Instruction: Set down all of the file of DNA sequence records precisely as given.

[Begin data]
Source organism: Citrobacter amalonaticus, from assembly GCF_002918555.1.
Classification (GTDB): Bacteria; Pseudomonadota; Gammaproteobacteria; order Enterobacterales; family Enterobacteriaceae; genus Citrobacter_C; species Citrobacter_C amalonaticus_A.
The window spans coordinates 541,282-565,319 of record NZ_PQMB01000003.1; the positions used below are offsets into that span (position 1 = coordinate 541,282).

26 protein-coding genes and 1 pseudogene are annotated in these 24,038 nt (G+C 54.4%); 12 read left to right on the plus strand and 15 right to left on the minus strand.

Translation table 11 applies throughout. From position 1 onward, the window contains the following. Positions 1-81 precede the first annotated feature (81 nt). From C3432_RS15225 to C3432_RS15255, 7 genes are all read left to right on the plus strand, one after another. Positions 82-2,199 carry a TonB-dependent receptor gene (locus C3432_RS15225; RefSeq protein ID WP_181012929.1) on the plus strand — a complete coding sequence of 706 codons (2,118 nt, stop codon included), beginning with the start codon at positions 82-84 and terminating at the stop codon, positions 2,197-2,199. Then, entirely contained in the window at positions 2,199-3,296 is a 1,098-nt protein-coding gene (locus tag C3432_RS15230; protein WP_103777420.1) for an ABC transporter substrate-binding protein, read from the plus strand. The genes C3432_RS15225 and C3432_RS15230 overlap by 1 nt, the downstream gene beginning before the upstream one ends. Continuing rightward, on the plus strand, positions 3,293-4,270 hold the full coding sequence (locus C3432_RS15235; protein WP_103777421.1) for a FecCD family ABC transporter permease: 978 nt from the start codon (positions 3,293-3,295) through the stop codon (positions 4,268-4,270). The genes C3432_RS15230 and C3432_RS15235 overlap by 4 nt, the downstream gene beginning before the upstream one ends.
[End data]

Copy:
Source organism: Citrobacter amalonaticus, from assembly GCF_002918555.1.
Classification (GTDB): Bacteria; Pseudomonadota; Gammaproteobacteria; order Enterobacterales; family Enterobacteriaceae; genus Citrobacter_C; species Citrobacter_C amalonaticus_A.
The window spans coordinates 541,282-565,319 of record NZ_PQMB01000003.1; the positions used below are offsets into that span (position 1 = coordinate 541,282).

26 protein-coding genes and 1 pseudogene are annotated in these 24,038 nt (G+C 54.4%); 12 read left to right on the plus strand and 15 right to left on the minus strand.

Translation table 11 applies throughout. From position 1 onward, the window contains the following. Positions 1-81 precede the first annotated feature (81 nt). From C3432_RS15225 to C3432_RS15255, 7 genes are all read left to right on the plus strand, one after another. Positions 82-2,199 carry a TonB-dependent receptor gene (locus C3432_RS15225; RefSeq protein ID WP_181012929.1) on the plus strand — a complete coding sequence of 706 codons (2,118 nt, stop codon included), beginning with the start codon at positions 82-84 and terminating at the stop codon, positions 2,197-2,199. Then, entirely contained in the window at positions 2,199-3,296 is a 1,098-nt protein-coding gene (locus tag C3432_RS15230; protein WP_103777420.1) for an ABC transporter substrate-binding protein, read from the plus strand. The genes C3432_RS15225 and C3432_RS15230 overlap by 1 nt, the downstream gene beginning before the upstream one ends. Continuing rightward, on the plus strand, positions 3,293-4,270 hold the full coding sequence (locus C3432_RS15235; protein WP_103777421.1) for a FecCD family ABC transporter permease: 978 nt from the start codon (positions 3,293-3,295) through the stop codon (positions 4,268-4,270). The genes C3432_RS15230 and C3432_RS15235 overlap by 4 nt, the downstream gene beginning before the upstream one ends.